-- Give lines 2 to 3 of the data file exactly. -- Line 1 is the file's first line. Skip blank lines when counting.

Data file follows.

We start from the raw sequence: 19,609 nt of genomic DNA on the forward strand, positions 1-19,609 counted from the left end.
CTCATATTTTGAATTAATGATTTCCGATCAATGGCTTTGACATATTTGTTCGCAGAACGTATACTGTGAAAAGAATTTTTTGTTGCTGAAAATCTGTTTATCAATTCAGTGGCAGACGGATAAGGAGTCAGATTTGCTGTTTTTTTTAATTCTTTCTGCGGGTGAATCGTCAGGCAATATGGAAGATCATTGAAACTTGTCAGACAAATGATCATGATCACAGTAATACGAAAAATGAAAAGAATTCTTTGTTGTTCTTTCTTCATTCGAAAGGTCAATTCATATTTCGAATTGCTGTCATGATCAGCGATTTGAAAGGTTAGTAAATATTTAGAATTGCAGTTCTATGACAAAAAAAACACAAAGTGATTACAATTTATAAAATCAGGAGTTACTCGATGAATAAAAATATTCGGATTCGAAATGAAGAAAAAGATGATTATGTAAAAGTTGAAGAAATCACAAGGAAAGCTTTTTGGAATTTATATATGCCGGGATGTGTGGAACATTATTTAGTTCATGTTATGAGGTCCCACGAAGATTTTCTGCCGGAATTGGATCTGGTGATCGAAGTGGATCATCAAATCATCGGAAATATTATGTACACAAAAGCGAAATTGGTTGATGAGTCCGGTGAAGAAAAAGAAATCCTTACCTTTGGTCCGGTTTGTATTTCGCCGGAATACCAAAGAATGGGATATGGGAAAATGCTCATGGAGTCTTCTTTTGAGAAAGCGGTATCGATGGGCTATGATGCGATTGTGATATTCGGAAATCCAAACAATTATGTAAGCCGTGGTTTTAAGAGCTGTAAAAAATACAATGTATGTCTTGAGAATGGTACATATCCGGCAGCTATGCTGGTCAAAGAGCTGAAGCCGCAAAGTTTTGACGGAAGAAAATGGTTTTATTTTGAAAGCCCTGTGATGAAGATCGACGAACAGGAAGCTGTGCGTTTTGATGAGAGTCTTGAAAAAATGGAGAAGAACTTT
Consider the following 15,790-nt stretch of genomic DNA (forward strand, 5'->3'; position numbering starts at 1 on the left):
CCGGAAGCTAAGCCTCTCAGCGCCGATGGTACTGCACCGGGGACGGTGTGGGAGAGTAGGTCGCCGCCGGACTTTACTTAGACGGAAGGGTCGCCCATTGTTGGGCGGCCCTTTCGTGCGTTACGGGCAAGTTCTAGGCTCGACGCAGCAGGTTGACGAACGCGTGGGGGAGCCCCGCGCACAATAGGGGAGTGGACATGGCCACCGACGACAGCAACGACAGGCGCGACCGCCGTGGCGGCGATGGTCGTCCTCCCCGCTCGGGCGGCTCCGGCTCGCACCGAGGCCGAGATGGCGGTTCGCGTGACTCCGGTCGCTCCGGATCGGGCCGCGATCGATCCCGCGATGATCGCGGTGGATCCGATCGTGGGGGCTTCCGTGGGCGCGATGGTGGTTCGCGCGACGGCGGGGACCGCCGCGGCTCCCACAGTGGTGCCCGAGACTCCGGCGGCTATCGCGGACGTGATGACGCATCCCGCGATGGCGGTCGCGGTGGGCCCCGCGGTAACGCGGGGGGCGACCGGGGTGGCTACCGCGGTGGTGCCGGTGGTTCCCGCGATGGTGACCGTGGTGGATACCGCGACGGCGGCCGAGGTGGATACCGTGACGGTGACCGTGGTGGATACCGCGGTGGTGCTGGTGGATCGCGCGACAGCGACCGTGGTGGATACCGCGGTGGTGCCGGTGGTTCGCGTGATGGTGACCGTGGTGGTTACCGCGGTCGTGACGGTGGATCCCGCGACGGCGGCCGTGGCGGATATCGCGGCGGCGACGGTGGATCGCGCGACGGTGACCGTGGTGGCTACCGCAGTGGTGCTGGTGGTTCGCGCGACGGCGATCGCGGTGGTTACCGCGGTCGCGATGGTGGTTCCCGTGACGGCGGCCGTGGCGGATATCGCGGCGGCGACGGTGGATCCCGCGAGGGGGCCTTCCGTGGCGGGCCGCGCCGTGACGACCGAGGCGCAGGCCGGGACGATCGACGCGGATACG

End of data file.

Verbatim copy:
CTCATATTTTGAATTAATGATTTCCGATCAATGGCTTTGACATATTTGTTCGCAGAACGTATACTGTGAAAAGAATTTTTTGTTGCTGAAAATCTGTTTATCAATTCAGTGGCAGACGGATAAGGAGTCAGATTTGCTGTTTTTTTTAATTCTTTCTGCGGGTGAATCGTCAGGCAATATGGAAGATCATTGAAACTTGTCAGACAAATGATCATGATCACAGTAATACGAAAAATGAAAAGAATTCTTTGTTGTTCTTTCTTCATTCGAAAGGTCAATTCATATTTCGAATTGCTGTCATGATCAGCGATTTGAAAGGTTAGTAAATATTTAGAATTGCAGTTCTATGACAAAAAAAACACAAAGTGATTACAATTTATAAAATCAGGAGTTACTCGATGAATAAAAATATTCGGATTCGAAATGAAGAAAAAGATGATTATGTAAAAGTTGAAGAAATCACAAGGAAAGCTTTTTGGAATTTATATATGCCGGGATGTGTGGAACATTATTTAGTTCATGTTATGAGGTCCCACGAAGATTTTCTGCCGGAATTGGATCTGGTGATCGAAGTGGATCATCAAATCATCGGAAATATTATGTACACAAAAGCGAAATTGGTTGATGAGTCCGGTGAAGAAAAAGAAATCCTTACCTTTGGTCCGGTTTGTATTTCGCCGGAATACCAAAGAATGGGATATGGGAAAATGCTCATGGAGTCTTCTTTTGAGAAAGCGGTATCGATGGGCTATGATGCGATTGTGATATTCGGAAATCCAAACAATTATGTAAGCCGTGGTTTTAAGAGCTGTAAAAAATACAATGTATGTCTTGAGAATGGTACATATCCGGCAGCTATGCTGGTCAAAGAGCTGAAGCCGCAAAGTTTTGACGGAAGAAAATGGTTTTATTTTGAAAGCCCTGTGATGAAGATCGACGAACAGGAAGCTGTGCGTTTTGATGAGAGTCTTGAAAAAATGGAGAAGAACTTT
Consider the following 15,790-nt stretch of genomic DNA (forward strand, 5'->3'; position numbering starts at 1 on the left):